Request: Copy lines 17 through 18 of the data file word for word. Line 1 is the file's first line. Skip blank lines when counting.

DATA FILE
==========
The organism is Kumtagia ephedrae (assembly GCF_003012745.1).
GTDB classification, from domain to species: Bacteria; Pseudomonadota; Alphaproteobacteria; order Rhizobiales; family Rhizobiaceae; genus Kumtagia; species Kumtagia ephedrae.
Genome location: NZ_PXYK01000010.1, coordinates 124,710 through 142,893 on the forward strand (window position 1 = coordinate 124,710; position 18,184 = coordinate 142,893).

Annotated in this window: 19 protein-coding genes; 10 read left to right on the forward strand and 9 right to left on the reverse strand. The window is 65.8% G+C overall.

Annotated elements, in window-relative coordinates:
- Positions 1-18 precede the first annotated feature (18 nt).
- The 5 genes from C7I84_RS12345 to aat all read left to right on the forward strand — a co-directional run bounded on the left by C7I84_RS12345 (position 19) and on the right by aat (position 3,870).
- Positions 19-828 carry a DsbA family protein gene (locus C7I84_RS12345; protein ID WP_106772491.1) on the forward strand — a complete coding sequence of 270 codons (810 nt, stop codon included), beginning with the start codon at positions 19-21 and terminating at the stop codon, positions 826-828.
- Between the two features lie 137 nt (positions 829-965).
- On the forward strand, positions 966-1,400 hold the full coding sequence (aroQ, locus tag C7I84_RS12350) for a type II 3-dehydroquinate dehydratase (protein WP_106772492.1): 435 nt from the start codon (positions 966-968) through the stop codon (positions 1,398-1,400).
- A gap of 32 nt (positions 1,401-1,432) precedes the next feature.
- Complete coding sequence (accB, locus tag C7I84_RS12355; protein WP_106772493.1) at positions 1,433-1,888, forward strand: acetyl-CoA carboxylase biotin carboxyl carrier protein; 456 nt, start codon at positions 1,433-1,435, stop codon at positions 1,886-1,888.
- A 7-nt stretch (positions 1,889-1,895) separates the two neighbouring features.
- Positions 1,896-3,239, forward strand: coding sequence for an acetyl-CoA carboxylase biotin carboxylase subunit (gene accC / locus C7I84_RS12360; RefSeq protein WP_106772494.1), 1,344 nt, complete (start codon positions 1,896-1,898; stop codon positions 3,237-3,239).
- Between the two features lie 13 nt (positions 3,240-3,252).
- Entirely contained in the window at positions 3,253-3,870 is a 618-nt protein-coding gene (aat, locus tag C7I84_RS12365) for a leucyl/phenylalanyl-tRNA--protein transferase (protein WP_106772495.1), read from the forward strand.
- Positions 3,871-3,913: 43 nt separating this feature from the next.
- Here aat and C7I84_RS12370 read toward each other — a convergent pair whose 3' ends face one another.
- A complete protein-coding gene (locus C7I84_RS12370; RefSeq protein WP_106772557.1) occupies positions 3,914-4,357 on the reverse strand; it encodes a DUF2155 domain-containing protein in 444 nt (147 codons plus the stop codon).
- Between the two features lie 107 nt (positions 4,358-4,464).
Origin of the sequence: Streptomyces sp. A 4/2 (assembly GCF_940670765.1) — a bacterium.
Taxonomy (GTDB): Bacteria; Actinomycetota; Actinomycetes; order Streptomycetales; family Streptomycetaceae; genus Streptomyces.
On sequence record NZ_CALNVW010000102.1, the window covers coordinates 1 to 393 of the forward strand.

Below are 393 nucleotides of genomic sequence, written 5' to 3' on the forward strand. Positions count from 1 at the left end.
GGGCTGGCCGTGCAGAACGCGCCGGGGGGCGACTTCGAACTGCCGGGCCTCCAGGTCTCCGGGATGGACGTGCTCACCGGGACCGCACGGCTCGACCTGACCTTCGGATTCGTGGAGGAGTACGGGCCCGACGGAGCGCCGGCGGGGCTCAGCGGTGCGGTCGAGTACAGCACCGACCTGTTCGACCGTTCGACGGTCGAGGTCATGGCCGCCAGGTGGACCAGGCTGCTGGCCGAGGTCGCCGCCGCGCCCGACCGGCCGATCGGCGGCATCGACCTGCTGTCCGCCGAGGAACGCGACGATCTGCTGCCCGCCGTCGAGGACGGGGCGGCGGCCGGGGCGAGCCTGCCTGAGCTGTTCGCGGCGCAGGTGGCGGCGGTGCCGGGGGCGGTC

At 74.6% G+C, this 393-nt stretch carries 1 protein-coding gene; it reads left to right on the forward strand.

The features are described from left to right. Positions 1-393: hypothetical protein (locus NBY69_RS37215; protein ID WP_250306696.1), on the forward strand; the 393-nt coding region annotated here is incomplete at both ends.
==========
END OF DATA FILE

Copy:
- Positions 3,871-3,913: 43 nt separating this feature from the next.
- Here aat and C7I84_RS12370 read toward each other — a convergent pair whose 3' ends face one another.